Elected to the lower chamber of Argentina’s congress in 2021, Milei was still in his freshman term when he launched his long-shot presidential bid in this year’s race.
Milei has remained a frontrunner ever since. In October’s general elections, he finished in second place behind Massa, earning one of two slots in the run-off race.
Many experts credit Milei’s sudden popularity to the dire straits of Argentina’s economy. The country faces a long-running economic crisis, and inflation has topped 140 percent, driving down the value of Argentina’s national currency, the peso.
To address the crisis, Milei has promised to slash key government ministries, charge fees for Argentina’s public healthcare system, shutter the central bank, and adopt the United States dollar as Argentina’s national currency.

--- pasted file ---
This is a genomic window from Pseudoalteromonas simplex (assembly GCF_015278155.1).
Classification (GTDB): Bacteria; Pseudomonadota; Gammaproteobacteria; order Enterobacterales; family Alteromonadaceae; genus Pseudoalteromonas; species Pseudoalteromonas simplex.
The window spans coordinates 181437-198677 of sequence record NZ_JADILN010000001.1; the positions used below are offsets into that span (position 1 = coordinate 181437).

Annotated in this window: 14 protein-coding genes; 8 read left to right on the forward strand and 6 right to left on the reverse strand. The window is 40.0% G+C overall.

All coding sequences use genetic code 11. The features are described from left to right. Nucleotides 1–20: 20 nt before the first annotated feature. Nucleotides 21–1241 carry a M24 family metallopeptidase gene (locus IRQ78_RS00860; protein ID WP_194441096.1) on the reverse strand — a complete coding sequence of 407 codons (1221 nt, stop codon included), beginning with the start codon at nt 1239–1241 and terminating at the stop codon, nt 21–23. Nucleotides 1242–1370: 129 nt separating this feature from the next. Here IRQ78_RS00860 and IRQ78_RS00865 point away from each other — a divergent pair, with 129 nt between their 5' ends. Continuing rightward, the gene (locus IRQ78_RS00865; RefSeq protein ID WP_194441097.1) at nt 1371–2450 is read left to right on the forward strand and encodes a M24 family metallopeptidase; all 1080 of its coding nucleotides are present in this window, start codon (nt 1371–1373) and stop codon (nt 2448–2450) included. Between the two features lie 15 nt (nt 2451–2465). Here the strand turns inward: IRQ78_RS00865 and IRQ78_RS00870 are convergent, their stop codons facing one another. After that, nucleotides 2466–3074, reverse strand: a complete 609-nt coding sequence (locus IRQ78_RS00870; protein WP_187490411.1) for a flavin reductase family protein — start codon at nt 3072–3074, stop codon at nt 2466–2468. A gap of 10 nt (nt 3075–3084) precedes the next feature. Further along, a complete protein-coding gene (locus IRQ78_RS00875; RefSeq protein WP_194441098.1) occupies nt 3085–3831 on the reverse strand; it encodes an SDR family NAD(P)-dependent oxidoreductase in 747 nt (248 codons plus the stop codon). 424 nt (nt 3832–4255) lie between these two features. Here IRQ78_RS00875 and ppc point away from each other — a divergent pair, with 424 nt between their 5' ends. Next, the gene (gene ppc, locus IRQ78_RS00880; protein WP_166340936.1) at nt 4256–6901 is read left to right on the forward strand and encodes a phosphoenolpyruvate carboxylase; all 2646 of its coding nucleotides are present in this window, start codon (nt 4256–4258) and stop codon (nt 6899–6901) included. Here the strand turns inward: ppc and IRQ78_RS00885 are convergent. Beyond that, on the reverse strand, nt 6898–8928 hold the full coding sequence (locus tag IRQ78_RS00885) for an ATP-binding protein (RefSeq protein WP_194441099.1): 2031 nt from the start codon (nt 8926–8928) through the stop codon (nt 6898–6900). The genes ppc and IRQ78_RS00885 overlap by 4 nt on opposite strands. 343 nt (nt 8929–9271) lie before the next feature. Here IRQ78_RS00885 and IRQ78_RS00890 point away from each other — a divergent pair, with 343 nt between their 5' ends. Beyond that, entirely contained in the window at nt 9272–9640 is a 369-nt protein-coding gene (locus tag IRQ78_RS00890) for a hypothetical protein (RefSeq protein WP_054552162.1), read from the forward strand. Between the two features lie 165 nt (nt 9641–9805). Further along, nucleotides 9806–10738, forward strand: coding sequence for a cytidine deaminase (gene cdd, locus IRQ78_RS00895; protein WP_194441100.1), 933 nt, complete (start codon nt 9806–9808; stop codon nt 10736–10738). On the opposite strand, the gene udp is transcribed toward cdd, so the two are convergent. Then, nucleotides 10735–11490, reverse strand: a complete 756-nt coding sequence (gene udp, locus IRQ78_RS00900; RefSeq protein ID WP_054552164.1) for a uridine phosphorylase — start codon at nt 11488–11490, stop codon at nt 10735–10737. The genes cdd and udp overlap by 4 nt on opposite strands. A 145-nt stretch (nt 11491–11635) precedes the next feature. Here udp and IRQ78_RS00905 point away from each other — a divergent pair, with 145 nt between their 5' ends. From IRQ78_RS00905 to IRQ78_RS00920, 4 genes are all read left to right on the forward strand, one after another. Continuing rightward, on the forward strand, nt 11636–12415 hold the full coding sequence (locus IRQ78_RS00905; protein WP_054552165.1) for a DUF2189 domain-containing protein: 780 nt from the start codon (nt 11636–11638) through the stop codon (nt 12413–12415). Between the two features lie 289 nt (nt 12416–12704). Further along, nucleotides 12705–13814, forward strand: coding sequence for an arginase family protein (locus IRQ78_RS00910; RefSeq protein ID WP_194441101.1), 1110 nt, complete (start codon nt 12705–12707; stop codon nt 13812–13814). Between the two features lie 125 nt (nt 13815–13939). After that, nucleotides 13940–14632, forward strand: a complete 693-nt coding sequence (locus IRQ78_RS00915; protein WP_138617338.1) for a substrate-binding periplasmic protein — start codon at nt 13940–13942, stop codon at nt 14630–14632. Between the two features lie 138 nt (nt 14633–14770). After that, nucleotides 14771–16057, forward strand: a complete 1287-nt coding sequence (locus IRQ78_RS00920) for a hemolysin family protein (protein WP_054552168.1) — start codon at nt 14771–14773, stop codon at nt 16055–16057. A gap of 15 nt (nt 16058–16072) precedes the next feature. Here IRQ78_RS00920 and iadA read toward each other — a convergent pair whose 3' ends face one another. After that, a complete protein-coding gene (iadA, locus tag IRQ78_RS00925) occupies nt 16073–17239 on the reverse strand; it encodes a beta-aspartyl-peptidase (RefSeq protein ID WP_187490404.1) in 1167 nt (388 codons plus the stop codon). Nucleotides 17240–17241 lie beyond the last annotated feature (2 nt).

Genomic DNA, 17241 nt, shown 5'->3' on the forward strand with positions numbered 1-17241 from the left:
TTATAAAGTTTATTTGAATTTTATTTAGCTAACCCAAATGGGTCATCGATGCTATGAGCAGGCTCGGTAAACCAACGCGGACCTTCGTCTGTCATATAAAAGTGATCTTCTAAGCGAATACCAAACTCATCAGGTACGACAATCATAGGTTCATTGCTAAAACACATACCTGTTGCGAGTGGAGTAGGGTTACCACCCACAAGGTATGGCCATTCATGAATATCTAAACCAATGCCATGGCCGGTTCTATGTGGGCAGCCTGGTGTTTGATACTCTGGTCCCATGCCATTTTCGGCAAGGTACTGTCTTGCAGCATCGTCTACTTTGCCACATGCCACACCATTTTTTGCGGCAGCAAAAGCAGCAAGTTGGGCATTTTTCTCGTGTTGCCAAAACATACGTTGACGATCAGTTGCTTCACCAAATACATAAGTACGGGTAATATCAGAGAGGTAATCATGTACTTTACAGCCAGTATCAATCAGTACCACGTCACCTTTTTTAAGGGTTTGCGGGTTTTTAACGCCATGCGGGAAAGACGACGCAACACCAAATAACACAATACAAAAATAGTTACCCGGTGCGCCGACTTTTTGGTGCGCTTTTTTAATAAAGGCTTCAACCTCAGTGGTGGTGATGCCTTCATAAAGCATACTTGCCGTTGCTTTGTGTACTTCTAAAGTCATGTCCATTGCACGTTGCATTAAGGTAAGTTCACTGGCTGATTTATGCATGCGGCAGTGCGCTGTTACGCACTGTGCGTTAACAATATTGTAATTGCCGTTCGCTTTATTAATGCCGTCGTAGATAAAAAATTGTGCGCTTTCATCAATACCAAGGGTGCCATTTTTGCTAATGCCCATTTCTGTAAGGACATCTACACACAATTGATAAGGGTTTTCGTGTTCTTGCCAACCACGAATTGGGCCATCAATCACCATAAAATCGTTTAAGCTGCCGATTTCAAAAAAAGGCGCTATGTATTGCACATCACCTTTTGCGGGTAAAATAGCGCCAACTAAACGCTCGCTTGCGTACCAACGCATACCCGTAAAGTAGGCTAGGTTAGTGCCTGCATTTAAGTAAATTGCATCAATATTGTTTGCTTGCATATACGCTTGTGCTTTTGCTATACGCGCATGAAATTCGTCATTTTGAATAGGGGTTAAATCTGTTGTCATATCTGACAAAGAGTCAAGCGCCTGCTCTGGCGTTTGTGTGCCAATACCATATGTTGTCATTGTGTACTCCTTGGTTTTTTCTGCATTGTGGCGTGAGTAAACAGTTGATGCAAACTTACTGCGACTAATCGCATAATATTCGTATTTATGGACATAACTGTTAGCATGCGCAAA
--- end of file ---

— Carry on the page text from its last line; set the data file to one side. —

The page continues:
He has also adopted an eyebrow-raising mixture of libertarian and conservative social stances, offering support for banning abortion and legalising organ sales. Popular targets for his sharply worded broadsides include women, the LGBTQ community and even Pope Francis, an Argentinian himself.
Yet, while other right-wing populists like former US President Donald Trump and Brazil’s Jair Bolsonaro have struggled to win over younger generations, Milei has consistently led polls of voters between the ages of 16 and 35.
Mark P Jones, a professor in Latin American studies at Rice University, credits the difference to the deep-seated frustration with Argentina’s crisis and Milei’s image as a political outsider.